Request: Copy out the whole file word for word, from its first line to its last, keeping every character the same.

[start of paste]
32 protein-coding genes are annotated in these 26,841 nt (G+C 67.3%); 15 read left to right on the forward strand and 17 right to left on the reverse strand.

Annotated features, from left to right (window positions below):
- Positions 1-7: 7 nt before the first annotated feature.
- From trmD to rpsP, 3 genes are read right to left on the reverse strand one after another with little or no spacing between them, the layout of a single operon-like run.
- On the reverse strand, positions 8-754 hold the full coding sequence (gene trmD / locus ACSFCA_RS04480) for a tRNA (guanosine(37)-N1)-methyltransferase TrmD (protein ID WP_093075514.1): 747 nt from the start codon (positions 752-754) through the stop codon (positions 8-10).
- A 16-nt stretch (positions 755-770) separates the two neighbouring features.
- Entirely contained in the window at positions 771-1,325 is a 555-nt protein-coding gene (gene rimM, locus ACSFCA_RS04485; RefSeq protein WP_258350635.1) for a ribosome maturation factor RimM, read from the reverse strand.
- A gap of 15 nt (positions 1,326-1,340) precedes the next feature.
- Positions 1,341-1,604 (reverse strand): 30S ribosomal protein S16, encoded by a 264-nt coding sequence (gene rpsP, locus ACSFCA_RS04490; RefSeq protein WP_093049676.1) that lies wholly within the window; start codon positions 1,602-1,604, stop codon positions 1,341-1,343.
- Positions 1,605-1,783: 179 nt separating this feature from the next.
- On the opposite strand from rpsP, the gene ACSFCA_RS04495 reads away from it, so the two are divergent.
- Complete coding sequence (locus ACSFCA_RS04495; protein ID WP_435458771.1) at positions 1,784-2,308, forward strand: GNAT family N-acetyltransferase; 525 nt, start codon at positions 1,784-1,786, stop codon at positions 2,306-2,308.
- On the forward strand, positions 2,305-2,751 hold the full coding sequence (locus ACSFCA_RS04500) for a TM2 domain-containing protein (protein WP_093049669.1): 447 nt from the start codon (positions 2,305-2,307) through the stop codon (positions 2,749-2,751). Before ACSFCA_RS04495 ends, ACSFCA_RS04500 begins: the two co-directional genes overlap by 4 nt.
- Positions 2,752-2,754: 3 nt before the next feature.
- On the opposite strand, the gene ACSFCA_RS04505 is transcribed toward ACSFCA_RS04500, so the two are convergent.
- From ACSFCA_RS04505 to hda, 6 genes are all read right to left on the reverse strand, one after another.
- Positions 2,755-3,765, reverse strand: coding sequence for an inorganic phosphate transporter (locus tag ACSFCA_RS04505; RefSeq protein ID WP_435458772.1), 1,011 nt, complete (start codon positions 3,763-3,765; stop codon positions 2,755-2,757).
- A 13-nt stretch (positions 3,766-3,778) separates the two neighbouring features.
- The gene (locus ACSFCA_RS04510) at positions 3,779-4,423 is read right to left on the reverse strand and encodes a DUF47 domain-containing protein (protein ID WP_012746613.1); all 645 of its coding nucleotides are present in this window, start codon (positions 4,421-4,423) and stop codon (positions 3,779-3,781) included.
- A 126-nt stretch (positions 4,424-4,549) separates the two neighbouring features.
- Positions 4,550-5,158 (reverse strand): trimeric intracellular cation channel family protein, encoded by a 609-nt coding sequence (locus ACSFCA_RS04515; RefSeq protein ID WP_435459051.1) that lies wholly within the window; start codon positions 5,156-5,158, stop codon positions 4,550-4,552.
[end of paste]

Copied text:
32 protein-coding genes are annotated in these 26,841 nt (G+C 67.3%); 15 read left to right on the forward strand and 17 right to left on the reverse strand.

Annotated features, from left to right (window positions below):
- Positions 1-7: 7 nt before the first annotated feature.
- From trmD to rpsP, 3 genes are read right to left on the reverse strand one after another with little or no spacing between them, the layout of a single operon-like run.
- On the reverse strand, positions 8-754 hold the full coding sequence (gene trmD / locus ACSFCA_RS04480) for a tRNA (guanosine(37)-N1)-methyltransferase TrmD (protein ID WP_093075514.1): 747 nt from the start codon (positions 752-754) through the stop codon (positions 8-10).
- A 16-nt stretch (positions 755-770) separates the two neighbouring features.
- Entirely contained in the window at positions 771-1,325 is a 555-nt protein-coding gene (gene rimM, locus ACSFCA_RS04485; RefSeq protein WP_258350635.1) for a ribosome maturation factor RimM, read from the reverse strand.
- A gap of 15 nt (positions 1,326-1,340) precedes the next feature.
- Positions 1,341-1,604 (reverse strand): 30S ribosomal protein S16, encoded by a 264-nt coding sequence (gene rpsP, locus ACSFCA_RS04490; RefSeq protein WP_093049676.1) that lies wholly within the window; start codon positions 1,602-1,604, stop codon positions 1,341-1,343.
- Positions 1,605-1,783: 179 nt separating this feature from the next.
- On the opposite strand from rpsP, the gene ACSFCA_RS04495 reads away from it, so the two are divergent.
- Complete coding sequence (locus ACSFCA_RS04495; protein ID WP_435458771.1) at positions 1,784-2,308, forward strand: GNAT family N-acetyltransferase; 525 nt, start codon at positions 1,784-1,786, stop codon at positions 2,306-2,308.
- On the forward strand, positions 2,305-2,751 hold the full coding sequence (locus ACSFCA_RS04500) for a TM2 domain-containing protein (protein WP_093049669.1): 447 nt from the start codon (positions 2,305-2,307) through the stop codon (positions 2,749-2,751). Before ACSFCA_RS04495 ends, ACSFCA_RS04500 begins: the two co-directional genes overlap by 4 nt.
- Positions 2,752-2,754: 3 nt before the next feature.
- On the opposite strand, the gene ACSFCA_RS04505 is transcribed toward ACSFCA_RS04500, so the two are convergent.
- From ACSFCA_RS04505 to hda, 6 genes are all read right to left on the reverse strand, one after another.
- Positions 2,755-3,765, reverse strand: coding sequence for an inorganic phosphate transporter (locus tag ACSFCA_RS04505; RefSeq protein ID WP_435458772.1), 1,011 nt, complete (start codon positions 3,763-3,765; stop codon positions 2,755-2,757).
- A 13-nt stretch (positions 3,766-3,778) separates the two neighbouring features.
- The gene (locus ACSFCA_RS04510) at positions 3,779-4,423 is read right to left on the reverse strand and encodes a DUF47 domain-containing protein (protein ID WP_012746613.1); all 645 of its coding nucleotides are present in this window, start codon (positions 4,421-4,423) and stop codon (positions 3,779-3,781) included.
- A 126-nt stretch (positions 4,424-4,549) separates the two neighbouring features.
- Positions 4,550-5,158 (reverse strand): trimeric intracellular cation channel family protein, encoded by a 609-nt coding sequence (locus ACSFCA_RS04515; RefSeq protein ID WP_435459051.1) that lies wholly within the window; start codon positions 5,156-5,158, stop codon positions 4,550-4,552.